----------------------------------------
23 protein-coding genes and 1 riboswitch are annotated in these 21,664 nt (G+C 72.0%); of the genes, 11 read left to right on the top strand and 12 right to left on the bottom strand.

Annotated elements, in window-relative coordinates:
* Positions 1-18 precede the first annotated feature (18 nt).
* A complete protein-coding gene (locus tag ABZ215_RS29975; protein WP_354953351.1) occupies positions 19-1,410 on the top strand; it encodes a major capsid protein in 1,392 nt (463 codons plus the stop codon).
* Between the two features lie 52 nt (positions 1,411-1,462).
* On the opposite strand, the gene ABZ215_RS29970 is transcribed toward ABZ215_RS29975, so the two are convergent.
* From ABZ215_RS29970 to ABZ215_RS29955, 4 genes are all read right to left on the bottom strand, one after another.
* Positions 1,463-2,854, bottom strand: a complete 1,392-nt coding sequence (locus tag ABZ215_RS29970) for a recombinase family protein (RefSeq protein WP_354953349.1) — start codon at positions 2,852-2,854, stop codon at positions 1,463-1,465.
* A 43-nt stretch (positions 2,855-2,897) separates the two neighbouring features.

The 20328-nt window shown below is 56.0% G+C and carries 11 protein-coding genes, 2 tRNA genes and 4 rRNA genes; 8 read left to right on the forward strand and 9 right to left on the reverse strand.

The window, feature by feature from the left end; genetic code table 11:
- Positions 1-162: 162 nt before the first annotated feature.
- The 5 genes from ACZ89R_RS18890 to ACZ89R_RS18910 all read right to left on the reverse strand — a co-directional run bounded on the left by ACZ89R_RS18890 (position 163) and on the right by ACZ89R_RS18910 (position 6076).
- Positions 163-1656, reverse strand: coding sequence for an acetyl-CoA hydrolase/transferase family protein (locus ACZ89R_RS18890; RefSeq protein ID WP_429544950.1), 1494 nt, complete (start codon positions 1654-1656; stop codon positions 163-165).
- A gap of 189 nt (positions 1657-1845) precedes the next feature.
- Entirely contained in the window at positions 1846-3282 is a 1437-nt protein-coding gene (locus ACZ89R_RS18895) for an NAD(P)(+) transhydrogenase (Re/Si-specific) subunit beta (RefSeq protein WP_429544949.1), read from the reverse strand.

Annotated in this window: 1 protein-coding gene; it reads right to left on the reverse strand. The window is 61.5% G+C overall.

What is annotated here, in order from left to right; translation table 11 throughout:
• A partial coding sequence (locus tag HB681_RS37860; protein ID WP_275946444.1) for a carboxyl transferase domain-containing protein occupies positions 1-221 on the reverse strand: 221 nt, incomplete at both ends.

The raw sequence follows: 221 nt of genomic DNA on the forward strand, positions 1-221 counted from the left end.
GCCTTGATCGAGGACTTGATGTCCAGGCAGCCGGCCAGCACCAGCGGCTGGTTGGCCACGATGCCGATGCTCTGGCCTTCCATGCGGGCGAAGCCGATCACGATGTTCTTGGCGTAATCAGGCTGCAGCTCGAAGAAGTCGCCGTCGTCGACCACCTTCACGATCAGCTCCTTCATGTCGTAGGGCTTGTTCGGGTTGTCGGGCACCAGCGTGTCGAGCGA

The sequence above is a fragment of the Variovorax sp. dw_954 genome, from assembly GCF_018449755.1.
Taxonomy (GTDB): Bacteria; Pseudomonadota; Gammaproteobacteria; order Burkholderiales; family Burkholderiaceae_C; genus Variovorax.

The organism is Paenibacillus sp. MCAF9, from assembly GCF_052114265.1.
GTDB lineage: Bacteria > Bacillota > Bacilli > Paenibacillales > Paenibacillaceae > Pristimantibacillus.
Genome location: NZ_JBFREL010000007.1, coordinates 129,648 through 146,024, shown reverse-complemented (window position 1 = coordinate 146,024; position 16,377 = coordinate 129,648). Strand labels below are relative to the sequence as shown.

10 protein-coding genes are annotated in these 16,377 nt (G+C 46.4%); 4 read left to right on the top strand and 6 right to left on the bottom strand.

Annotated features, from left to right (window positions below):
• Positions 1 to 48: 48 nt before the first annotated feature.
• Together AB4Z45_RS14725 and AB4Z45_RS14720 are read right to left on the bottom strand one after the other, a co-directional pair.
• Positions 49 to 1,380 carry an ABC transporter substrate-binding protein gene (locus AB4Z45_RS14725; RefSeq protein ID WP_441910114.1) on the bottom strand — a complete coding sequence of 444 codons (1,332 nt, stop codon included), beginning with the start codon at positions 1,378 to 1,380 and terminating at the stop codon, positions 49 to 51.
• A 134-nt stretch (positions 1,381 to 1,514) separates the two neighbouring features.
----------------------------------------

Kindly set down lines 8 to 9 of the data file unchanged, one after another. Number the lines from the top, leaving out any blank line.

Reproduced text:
* Positions 1,463-2,854, bottom strand: a complete 1,392-nt coding sequence (locus tag ABZ215_RS29970) for a recombinase family protein (RefSeq protein WP_354953349.1) — start codon at positions 2,852-2,854, stop codon at positions 1,463-1,465.
* A 43-nt stretch (positions 2,855-2,897) separates the two neighbouring features.